The Sony Xperia Pro is, the company insists, a “technology development” and still a work-in-progress, but the smartphone is just the sort of clever niche product that makes the 5G hype seem legit. Though it may resemble the new Xperia 1 II at first glance, the Xperia Pro is shaping up to be significant more capable in a few very targeted ways.
Sony’s primary target there is photographers and videographers. Specifically, those for whom content transfer – particularly out in the field – can be a serious and frustrating bottleneck.
Enter 5G, and a realistic use-case at last
It’s fair to say that the carriers have been pulling their metaphorical hair out of late, trying to find a compelling reason why 5G networks are worth waiting for – and worth paying for. Sony, though, may have figured out the answer. Back at CES 2020, the company showed off a demo with Verizon of an Xperia smart device being used as a modem for a camera to hook up with a broadcast truck.
The Xperia Pro packages that functionality into something that looks at first glance just like a regular smartphone. That’s because it is a phone: an Android handset, running Qualcomm’s Snapdragon 865 chipset with 8GB of RAM and 512GB of storage.
Like the Xperia 1 II there are three cameras and a 3D ToF sensor on the rear, plus an 8-megapixel front camera. You also get a 4,000 mAh battery, IP65/68 water and dustproofing, and a 6.5-inch 21:9 4K HDR OLED display with Motion Blur Reduction.
The biggest difference is that, while in the US the Xperia 1 II won’t support 5G, the Xperia Pro will. There’s both Sub-6 and mmWave 5G, in fact, which Sony envisages being worth its weight in gold in professional uplink situations.
A 4-way 5G mmWave antenna with beam-forming support should deliver the highest possible speeds – assuming you’re in an area with 5G service, of course – and there’s quick access to modem duties from a shortcut key on the side. In short, you could mount the Xperia Pro on top of your camera and then beam live video directly to an editing suite or elsewhere.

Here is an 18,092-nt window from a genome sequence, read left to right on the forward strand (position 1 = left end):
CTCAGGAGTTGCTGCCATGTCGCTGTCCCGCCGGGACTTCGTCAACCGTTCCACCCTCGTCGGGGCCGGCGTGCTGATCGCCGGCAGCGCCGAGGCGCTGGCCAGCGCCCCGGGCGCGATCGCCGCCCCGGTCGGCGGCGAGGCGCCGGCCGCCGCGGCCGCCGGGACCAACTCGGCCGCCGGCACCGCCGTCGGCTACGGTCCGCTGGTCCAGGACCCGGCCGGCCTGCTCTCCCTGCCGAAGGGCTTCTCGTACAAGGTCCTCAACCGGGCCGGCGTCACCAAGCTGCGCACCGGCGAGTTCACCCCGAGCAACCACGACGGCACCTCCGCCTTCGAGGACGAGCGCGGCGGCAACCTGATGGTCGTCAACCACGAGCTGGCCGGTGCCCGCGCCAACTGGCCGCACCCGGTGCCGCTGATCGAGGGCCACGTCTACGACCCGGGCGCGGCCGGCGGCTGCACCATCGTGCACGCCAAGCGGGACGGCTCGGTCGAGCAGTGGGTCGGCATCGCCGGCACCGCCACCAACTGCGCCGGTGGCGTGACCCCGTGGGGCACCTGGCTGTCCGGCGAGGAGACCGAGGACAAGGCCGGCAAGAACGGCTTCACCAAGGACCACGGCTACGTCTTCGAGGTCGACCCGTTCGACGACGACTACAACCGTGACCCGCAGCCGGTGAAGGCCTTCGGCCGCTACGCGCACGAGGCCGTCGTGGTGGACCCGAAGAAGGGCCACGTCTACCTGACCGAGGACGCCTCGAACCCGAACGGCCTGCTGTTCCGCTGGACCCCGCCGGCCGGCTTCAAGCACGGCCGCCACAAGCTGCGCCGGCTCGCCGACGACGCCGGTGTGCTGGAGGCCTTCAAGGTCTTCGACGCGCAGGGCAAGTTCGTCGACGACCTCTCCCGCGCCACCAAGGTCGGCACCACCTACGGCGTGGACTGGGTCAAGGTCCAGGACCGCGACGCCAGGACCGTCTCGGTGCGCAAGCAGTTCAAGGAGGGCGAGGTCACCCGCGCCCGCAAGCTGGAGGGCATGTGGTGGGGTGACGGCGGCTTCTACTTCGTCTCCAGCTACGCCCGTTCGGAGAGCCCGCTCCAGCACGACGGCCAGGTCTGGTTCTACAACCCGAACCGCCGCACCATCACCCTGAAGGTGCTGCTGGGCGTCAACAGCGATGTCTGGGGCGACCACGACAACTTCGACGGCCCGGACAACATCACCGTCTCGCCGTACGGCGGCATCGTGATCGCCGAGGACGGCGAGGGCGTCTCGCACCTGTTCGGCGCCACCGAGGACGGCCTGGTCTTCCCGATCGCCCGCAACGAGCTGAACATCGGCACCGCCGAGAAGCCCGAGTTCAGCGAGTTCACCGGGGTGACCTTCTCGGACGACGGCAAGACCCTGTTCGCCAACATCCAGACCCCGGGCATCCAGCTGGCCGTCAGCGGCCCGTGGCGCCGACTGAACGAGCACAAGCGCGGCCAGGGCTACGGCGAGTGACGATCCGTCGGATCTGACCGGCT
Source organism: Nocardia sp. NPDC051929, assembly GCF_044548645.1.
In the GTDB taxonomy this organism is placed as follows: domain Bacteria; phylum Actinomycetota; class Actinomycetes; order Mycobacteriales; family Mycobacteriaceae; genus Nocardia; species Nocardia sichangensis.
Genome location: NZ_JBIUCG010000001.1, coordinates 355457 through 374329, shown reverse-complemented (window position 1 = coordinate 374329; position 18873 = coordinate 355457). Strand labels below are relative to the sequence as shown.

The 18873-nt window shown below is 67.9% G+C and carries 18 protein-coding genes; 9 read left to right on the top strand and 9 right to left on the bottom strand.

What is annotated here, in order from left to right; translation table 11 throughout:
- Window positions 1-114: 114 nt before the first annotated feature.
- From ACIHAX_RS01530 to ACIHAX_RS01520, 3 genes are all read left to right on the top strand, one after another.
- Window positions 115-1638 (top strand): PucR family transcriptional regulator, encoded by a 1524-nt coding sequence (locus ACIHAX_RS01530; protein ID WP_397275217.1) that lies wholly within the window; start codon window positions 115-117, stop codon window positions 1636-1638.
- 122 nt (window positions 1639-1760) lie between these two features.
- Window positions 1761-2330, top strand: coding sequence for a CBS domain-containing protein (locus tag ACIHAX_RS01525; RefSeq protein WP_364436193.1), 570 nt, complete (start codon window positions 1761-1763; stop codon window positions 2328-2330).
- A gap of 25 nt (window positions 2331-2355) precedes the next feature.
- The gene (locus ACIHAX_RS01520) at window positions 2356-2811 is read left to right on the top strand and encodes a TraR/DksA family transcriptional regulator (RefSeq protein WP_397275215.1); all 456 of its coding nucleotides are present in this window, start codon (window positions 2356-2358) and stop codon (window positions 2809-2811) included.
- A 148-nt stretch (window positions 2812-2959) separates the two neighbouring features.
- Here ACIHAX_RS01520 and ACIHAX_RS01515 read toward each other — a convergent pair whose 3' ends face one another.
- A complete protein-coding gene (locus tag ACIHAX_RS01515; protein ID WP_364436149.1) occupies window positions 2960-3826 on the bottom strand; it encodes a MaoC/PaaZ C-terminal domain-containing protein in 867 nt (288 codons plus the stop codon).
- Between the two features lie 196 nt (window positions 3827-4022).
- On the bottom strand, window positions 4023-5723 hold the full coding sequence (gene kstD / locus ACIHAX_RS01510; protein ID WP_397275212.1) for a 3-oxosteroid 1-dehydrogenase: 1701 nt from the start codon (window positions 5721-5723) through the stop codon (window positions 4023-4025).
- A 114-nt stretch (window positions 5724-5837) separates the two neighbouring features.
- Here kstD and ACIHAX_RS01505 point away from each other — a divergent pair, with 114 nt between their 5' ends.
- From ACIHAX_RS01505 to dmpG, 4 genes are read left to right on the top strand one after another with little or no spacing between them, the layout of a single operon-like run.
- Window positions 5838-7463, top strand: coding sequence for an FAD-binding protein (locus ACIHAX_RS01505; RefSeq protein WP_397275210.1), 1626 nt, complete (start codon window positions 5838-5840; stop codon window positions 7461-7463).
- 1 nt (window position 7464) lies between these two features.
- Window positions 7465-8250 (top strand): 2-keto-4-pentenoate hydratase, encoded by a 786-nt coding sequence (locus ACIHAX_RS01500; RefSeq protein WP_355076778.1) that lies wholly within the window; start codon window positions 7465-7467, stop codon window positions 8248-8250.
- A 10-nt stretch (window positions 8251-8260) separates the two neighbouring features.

Making the most of a great display
One thing few disagreed about when it came to the Xperia 1 last year: it had a great screen. The Xperia Pro carries that forward, but also makes it more flexible. An HDMI input allows the phone to act as a high-resolution, color-accurate monitor for a camera.
Clip it into place and hook up the HDMI input to a camera’s output, and the Xperia Pro can offer a bigger – yet still portable – screen than the panel on the back of most cameras and video cameras. There’s still a USB-C port available, too, for power.
Unlike the Xperia 1 II, which already has a price and a release date, Sony is playing Xperia Pro details close to its metaphorical chest. No small contributing factor to that is that it’s still working on the phone. Professional photographers and videographers have some pretty niche requirements – and high standards generally – and so Sony is taking extra time to make sure the Xperia Pro checks off all their boxes.
When it finally is ready for the market, factors like where you’ll be able to buy it and how much it may set you back will be confirmed.